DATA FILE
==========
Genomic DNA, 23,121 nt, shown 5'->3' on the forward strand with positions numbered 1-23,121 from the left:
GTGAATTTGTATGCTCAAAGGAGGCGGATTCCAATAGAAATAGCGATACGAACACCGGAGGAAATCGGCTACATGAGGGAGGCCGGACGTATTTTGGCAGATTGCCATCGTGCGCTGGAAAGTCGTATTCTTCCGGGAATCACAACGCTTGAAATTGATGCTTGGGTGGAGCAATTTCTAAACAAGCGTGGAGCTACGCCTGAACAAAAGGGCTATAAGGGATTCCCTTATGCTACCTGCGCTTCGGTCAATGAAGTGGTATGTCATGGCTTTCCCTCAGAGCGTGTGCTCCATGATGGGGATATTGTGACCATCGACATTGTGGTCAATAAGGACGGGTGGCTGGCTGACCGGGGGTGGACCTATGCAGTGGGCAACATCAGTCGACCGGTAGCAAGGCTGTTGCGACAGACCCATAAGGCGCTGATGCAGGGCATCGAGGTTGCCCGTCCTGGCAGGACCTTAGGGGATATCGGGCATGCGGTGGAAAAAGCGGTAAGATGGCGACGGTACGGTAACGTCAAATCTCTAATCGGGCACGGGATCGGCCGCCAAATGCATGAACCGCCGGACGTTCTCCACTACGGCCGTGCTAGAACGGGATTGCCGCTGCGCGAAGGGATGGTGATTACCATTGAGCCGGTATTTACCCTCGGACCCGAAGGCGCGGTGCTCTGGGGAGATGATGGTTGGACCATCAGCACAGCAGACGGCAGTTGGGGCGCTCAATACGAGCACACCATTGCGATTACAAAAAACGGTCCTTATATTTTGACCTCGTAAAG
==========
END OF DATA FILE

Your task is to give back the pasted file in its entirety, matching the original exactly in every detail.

Genomic DNA, 23,121 nt, shown 5'->3' on the forward strand with positions numbered 1-23,121 from the left:
GTGAATTTGTATGCTCAAAGGAGGCGGATTCCAATAGAAATAGCGATACGAACACCGGAGGAAATCGGCTACATGAGGGAGGCCGGACGTATTTTGGCAGATTGCCATCGTGCGCTGGAAAGTCGTATTCTTCCGGGAATCACAACGCTTGAAATTGATGCTTGGGTGGAGCAATTTCTAAACAAGCGTGGAGCTACGCCTGAACAAAAGGGCTATAAGGGATTCCCTTATGCTACCTGCGCTTCGGTCAATGAAGTGGTATGTCATGGCTTTCCCTCAGAGCGTGTGCTCCATGATGGGGATATTGTGACCATCGACATTGTGGTCAATAAGGACGGGTGGCTGGCTGACCGGGGGTGGACCTATGCAGTGGGCAACATCAGTCGACCGGTAGCAAGGCTGTTGCGACAGACCCATAAGGCGCTGATGCAGGGCATCGAGGTTGCCCGTCCTGGCAGGACCTTAGGGGATATCGGGCATGCGGTGGAAAAAGCGGTAAGATGGCGACGGTACGGTAACGTCAAATCTCTAATCGGGCACGGGATCGGCCGCCAAATGCATGAACCGCCGGACGTTCTCCACTACGGCCGTGCTAGAACGGGATTGCCGCTGCGCGAAGGGATGGTGATTACCATTGAGCCGGTATTTACCCTCGGACCCGAAGGCGCGGTGCTCTGGGGAGATGATGGTTGGACCATCAGCACAGCAGACGGCAGTTGGGGCGCTCAATACGAGCACACCATTGCGATTACAAAAAACGGTCCTTATATTTTGACCTCGTAAAG